Beyond European borders
Across the pond, industry analysts predict a slight dip in annual new-vehicle sales in North America, but overall sales are expected to continue at a relatively strong pace throughout the coming year.
The overall strength in the US market was apparent last month, with the Consumer Electronics Show (CES) and Detroit motor show (NAIAS) both taking place. CES continues to grow in importance as a major event for automotive news, with autonomous and electric cars dominating trade media coverage.
Further south, 2017 was a record year for the Mexican automotive industry. This arose despite US President Donald Trump demanding that Mexico-based US OEMs relocate back to the United States as part of his “America First” drive to create more US jobs. Output was up 9% in 2017 compared to 2016 and exports increased by 12%. Out of all vehicles sold in America, 14% are made in Mexico.
In Brazil, the automotive industry has made some progress, though continues to struggle. As a result of policies introduced back in the 1950s, 90% of vehicles sold in Brazil are made in the country and subject to an innovation-dampening requirement that requires content along the entire value chain to be locally sourced. Many believe the sector is in desperate need of a new vision, based on specialisation to fit into the global value chain instead of attempting to replicate the whole industry within its own borders. This shift will require opening the domestic market for imports, and make finished vehicles and auto parts competitive through increased exports on the international market.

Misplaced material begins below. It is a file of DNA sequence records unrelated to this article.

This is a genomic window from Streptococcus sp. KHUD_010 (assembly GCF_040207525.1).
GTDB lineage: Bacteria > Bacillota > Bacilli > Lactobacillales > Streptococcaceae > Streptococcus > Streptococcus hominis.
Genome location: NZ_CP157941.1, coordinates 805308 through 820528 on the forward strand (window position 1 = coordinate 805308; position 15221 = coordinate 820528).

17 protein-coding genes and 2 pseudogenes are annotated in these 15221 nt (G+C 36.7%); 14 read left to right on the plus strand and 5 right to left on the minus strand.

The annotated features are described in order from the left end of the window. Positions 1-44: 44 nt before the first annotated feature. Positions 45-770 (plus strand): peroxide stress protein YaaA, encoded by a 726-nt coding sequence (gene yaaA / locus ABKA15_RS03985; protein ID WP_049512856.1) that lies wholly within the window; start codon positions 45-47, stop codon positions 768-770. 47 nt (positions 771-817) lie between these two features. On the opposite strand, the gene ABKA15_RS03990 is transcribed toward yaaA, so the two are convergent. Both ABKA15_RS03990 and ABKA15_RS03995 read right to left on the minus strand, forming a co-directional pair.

The good news is that the Brazilian automotive sector was on its way to recovery in 2017. It was the first year of growth in light vehicle demand following a four-year decline that halved sales. Vehicle manufacturing in January 2018 was up 23% compared to January last year, and truck production was up 56% in the same period.
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This story was written by automotive PR specialists Torque Agency Group.